Chang­ing po­lit­i­cal dy­nam­ics re­quire both sides adapt

Global Times US Edition - - ASIANREVIEW - By Liu Yan The au­thor is a com­men­ta­tor of the Global Times. opin­ion@glob­al­times.com.cn

When I ar­rived at an Amer­i­can uni­ver­sity in the early 2000s for my mas­ter’s de­gree, like many other new stu­dents from China, get­ting in touch with the uni­ver­sity’s Chi­nese Stu­dents and Schol­ars As­so­ci­a­tion was among the first things to do. The loosely or­ga­nized stu­dent body is re­spon­si­ble for li­ai­son among Chi­nese stu­dents on cam­pus and at Spring Fes­ti­val ev­ery year, or­ga­nizes a show or throws a party.

This hardly no­ticed stu­dent or­ga­ni­za­tion has now be­come the tar­get of scru­tiny amid ris­ing sus­pi­cion to­ward ex­pand­ing Chi­nese in­flu­ence in coun­tries in­clud­ing Aus­tralia and the US.

Such dou­ble stan­dards are widely ap­plied. West­ern me­dia out­lets, re­gard­less of their par­ti­san at­tach­ment, can freely ex­press sup­port for Ti­betan in­de­pen­dence, or op­po­si­tion against China’s po­lit­i­cal sys­tem, as they are en­ti­tled to free­dom of speech. When Chi­nese me­dia op­er­ate in West­ern coun­tries, they are of­ten stig­ma­tized as car­ry­ing out pro­pa­ganda on be­half of the Com­mu­nist Party of China and pos­ing a dan­ger to the West­ern value sys­tem.

Po­lit­i­cal dona­tions, an in­grained part of the West­ern po­lit­i­cal sys­tem, can be even trick­ier. A lob­by­ing group rep­re­sent­ing, say, Jew­ish in­ter­ests, will not raise any fuss in any West­ern coun­try. But if a West­ern politi­cian is con­nected to China, the ties will of­ten be in­ter­preted as China buy­ing in­flu­ence, or worse, brib­ing the West­ern sys­tem.

A China con­nec­tion can also be scape­goated in a par­ti­san strug­gle in West­ern coun­tries. Look at the pro­longed Rus­si­a­gate in­ves­ti­ga­tion in Wash­ing­ton. Any­one that isn’t in­sane can tell if it’s re­ally about Rus­sian in­flu­ence on US pol­i­tics.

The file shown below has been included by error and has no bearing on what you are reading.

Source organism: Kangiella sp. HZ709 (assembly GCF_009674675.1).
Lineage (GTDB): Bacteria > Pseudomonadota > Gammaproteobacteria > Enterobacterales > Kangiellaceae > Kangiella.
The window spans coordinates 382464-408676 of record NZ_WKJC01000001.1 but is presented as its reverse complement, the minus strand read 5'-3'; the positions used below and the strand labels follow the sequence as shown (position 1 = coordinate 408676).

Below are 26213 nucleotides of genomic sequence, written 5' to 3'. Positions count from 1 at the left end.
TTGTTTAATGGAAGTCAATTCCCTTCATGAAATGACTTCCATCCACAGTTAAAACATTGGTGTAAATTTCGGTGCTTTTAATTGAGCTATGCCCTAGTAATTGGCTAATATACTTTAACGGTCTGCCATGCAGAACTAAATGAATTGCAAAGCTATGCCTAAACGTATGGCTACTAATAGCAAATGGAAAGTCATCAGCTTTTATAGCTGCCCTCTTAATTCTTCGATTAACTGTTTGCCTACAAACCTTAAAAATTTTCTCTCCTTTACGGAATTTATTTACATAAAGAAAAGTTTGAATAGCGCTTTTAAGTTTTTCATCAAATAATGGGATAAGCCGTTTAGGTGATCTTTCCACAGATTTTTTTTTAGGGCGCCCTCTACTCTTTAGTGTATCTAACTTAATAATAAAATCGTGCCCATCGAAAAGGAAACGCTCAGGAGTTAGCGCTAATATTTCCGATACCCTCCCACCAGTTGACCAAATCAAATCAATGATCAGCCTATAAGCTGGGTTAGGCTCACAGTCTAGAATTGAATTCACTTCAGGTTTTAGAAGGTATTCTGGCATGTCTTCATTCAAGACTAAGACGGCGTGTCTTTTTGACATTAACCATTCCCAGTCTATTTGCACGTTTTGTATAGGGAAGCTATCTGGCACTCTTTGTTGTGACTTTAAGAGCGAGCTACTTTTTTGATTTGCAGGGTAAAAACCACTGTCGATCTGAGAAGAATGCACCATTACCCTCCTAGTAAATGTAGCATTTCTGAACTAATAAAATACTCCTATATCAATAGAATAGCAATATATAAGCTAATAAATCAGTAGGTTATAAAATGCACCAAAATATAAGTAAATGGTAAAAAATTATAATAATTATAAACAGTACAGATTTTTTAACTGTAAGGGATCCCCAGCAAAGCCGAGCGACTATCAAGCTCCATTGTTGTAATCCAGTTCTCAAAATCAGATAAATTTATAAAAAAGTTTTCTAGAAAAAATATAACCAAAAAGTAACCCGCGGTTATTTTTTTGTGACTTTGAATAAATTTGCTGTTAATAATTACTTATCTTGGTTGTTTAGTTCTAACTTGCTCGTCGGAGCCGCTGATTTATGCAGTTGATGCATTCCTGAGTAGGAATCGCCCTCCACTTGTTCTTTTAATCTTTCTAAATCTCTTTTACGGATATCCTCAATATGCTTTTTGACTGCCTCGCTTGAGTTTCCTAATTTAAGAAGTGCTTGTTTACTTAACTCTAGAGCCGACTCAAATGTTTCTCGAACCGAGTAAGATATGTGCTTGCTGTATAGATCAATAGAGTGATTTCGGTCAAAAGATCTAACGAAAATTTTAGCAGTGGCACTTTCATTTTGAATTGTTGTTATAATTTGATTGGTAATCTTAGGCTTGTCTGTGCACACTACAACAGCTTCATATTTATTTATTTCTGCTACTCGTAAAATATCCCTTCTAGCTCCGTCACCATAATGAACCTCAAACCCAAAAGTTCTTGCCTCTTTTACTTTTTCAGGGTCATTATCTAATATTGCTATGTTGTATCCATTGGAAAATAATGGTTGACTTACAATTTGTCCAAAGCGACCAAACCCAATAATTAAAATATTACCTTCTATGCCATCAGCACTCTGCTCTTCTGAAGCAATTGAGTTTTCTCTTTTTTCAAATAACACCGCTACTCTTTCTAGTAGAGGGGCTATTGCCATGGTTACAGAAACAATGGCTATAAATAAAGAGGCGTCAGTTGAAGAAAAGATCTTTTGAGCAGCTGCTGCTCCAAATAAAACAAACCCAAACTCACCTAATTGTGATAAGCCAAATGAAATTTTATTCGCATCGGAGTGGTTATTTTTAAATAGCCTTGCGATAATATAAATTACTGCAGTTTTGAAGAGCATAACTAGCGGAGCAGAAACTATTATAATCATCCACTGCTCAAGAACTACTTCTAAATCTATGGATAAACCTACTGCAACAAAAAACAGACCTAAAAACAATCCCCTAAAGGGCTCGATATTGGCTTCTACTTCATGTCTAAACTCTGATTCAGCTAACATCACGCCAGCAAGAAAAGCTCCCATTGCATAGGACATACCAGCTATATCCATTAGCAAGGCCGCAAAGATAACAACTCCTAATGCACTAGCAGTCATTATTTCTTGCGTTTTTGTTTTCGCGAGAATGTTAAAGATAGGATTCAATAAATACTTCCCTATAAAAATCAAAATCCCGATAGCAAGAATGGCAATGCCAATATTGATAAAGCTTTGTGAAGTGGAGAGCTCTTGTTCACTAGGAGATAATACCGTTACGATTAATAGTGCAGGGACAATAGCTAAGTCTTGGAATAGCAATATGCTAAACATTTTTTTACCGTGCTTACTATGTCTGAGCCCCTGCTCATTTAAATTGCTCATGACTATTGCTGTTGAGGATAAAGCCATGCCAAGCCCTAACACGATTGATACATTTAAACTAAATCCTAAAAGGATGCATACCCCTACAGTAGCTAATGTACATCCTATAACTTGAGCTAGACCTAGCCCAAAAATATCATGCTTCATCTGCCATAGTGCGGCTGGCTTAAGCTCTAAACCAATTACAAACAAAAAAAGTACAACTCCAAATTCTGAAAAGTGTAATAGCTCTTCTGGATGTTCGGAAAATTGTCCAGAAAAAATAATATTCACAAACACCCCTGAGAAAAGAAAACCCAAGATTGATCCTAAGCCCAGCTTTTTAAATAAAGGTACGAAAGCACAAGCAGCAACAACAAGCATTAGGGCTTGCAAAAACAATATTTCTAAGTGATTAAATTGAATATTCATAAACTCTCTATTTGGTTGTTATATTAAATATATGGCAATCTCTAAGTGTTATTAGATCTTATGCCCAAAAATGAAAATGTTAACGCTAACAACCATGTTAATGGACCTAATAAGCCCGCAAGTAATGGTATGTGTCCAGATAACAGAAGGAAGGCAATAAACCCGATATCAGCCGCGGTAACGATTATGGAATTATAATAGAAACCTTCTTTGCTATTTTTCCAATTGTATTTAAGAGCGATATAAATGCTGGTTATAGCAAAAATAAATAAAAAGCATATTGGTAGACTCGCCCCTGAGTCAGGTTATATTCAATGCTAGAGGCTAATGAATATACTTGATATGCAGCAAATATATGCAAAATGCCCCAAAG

China-Aus­tralia ties have hit rocks in re­cent years. There are Aus­tralian schol­ars who view their coun­try as a test­ing ground for China’s ex­pand­ing in­flu­ence. They ar­gue if China can suc­ceed in let­ting down the guard of Aus­tralia, China’s in­flu­ence can be ac­cepted by other West­ern coun­tries.

From a Chi­nese per­spec­tive, Aus­tralia has be­come an ac­tive player on al­most all fronts of ma­jor con­flicts be­tween China and West­ern pow­ers, from the South China Sea – to which Aus­tralia isn’t even a claimant – to so­called China in­fil­tra­tion. State me­dia of Aus­tralia fo­mented a China spy scare in the pub­lic. What­ever the logic of Aus­tralia’s China pol­icy, its be­hav­ior is de­testable to Chi­nese.

Aus­tralian Prime Min­is­ter Mal­colm Turn­bull caused a stir among Chi­nese when in De­cem­ber he claimed in Chi­nese that “the Aus­tralian peo­ple stand up” in a rad­i­cal pos­ture to­ward China, yet af­ter two months, he adopted a mild tone when com­ment­ing on China be­fore his visit to Wash­ing­ton in Fe­bru­ary. The flip-flop left many scratch­ing their heads over Aus­tralia’s real at­ti­tude to­ward China and whether the coun­try can have a co­her­ent China pol­icy.

Ad­mit­tedly, China’s rise has aroused deep un­easi­ness among West­ern coun­tries and both sides need to adapt to the chang­ing po­lit­i­cal dy­nam­ics in the process. To some ex­tent, Aus­tralia may test how well China is ac­cepted in the West, yet on the other, Aus­tralia can test how well the West can cope with a ris­ing China.

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